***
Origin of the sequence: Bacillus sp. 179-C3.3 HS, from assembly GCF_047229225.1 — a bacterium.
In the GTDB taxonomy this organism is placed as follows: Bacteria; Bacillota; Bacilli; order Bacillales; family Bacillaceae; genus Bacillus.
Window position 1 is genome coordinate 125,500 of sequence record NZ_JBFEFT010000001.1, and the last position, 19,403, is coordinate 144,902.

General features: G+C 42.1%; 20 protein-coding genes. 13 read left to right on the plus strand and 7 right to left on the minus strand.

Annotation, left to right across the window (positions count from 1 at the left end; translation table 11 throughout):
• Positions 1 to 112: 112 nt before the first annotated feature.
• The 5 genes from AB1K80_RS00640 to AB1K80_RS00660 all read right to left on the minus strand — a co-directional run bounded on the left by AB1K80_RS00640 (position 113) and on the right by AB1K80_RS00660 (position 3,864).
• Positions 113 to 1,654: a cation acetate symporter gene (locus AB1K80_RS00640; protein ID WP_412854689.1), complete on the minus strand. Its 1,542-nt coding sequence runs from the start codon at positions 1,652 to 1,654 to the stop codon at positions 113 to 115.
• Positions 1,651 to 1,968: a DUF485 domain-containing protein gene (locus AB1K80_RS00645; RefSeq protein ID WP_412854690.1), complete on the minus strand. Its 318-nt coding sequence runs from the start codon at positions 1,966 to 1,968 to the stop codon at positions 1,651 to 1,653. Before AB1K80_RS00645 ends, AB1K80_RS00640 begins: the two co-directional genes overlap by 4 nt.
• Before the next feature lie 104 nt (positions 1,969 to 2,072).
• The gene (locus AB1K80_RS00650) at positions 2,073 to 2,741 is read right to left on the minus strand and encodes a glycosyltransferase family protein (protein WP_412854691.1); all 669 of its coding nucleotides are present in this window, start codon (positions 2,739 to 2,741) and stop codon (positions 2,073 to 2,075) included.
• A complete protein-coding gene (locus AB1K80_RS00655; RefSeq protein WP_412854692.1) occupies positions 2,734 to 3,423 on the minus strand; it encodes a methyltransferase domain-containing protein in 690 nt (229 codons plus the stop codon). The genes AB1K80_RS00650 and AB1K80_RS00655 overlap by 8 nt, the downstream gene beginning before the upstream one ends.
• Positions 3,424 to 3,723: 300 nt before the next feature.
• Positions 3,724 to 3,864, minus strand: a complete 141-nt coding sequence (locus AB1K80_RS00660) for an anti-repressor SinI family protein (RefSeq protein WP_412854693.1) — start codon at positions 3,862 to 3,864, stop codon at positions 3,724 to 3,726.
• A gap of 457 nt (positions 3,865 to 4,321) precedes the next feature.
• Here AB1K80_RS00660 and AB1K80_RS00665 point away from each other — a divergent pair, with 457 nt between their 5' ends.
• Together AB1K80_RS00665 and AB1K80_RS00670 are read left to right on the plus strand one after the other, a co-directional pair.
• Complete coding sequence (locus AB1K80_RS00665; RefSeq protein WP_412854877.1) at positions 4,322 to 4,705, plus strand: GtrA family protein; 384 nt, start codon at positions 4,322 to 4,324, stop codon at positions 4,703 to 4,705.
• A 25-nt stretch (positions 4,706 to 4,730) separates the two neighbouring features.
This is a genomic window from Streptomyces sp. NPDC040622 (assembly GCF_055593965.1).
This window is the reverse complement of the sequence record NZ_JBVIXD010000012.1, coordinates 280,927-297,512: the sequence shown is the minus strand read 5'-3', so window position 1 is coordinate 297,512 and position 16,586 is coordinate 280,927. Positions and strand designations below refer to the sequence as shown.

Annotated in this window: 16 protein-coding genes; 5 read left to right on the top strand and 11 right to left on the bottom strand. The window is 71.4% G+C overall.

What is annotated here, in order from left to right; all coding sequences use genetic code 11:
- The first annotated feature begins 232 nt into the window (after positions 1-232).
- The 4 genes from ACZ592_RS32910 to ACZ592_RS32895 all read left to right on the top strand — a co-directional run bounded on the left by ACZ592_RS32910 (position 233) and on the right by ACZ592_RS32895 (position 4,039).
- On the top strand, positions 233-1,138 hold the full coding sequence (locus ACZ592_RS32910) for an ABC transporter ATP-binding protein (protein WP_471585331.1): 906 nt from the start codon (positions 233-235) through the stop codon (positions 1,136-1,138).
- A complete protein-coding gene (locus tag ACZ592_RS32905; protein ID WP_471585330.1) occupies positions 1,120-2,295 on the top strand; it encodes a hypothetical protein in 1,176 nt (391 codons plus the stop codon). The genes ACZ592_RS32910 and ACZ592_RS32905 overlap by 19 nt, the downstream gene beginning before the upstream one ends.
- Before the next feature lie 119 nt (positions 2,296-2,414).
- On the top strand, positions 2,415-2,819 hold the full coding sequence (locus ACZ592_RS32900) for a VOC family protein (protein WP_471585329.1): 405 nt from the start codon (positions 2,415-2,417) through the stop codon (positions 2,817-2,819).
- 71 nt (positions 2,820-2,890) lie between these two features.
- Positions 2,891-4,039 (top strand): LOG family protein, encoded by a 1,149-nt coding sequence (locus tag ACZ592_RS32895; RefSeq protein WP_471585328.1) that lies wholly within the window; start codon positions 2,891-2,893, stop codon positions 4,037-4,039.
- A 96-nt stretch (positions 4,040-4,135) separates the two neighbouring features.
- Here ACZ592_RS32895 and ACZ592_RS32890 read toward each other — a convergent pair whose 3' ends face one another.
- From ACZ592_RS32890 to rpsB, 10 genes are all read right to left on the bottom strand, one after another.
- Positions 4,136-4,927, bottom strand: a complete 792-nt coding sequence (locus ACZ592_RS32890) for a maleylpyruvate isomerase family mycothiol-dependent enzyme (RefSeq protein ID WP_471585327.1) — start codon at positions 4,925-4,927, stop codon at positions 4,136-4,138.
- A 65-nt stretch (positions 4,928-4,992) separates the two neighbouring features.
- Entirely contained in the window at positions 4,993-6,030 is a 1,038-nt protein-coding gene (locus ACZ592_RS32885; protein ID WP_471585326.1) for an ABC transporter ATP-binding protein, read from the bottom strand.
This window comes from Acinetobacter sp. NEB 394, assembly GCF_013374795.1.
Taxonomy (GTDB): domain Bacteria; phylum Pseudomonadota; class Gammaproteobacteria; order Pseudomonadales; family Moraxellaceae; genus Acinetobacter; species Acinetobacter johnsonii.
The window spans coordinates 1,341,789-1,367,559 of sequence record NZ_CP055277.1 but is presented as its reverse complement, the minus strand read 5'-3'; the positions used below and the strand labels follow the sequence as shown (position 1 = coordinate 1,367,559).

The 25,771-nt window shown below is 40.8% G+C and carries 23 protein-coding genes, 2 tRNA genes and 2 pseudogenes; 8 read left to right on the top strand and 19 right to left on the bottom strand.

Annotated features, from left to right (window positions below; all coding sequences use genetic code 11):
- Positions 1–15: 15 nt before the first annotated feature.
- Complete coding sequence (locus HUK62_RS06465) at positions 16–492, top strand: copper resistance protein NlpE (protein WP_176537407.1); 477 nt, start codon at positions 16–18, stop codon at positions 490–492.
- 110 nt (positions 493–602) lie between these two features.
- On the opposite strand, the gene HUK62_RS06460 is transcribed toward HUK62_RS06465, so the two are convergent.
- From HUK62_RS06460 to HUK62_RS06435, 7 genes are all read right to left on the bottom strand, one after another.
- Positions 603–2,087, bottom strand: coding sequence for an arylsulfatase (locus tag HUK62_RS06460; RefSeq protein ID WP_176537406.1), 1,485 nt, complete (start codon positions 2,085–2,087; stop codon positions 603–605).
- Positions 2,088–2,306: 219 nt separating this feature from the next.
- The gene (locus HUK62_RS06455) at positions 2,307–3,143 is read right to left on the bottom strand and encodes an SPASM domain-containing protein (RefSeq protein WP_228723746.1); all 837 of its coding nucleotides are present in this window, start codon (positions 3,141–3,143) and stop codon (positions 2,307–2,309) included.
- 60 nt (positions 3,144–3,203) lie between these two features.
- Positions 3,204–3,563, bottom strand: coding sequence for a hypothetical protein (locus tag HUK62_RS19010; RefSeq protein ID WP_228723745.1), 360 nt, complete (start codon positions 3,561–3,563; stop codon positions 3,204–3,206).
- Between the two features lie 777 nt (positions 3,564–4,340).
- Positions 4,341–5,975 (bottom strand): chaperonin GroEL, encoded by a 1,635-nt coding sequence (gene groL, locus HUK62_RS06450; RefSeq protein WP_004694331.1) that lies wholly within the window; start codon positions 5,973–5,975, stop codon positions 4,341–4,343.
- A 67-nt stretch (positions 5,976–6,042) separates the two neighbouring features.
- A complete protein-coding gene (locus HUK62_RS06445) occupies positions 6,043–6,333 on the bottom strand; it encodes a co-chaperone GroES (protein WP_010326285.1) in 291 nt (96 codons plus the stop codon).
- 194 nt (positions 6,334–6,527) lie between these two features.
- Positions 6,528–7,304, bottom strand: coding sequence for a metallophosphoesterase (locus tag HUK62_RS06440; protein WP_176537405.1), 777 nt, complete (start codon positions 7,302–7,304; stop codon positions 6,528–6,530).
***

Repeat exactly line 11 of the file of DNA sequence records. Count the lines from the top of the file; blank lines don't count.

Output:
• The gene (locus AB1K80_RS00650) at positions 2,073 to 2,741 is read right to left on the minus strand and encodes a glycosyltransferase family protein (protein WP_412854691.1); all 669 of its coding nucleotides are present in this window, start codon (positions 2,739 to 2,741) and stop codon (positions 2,073 to 2,075) included.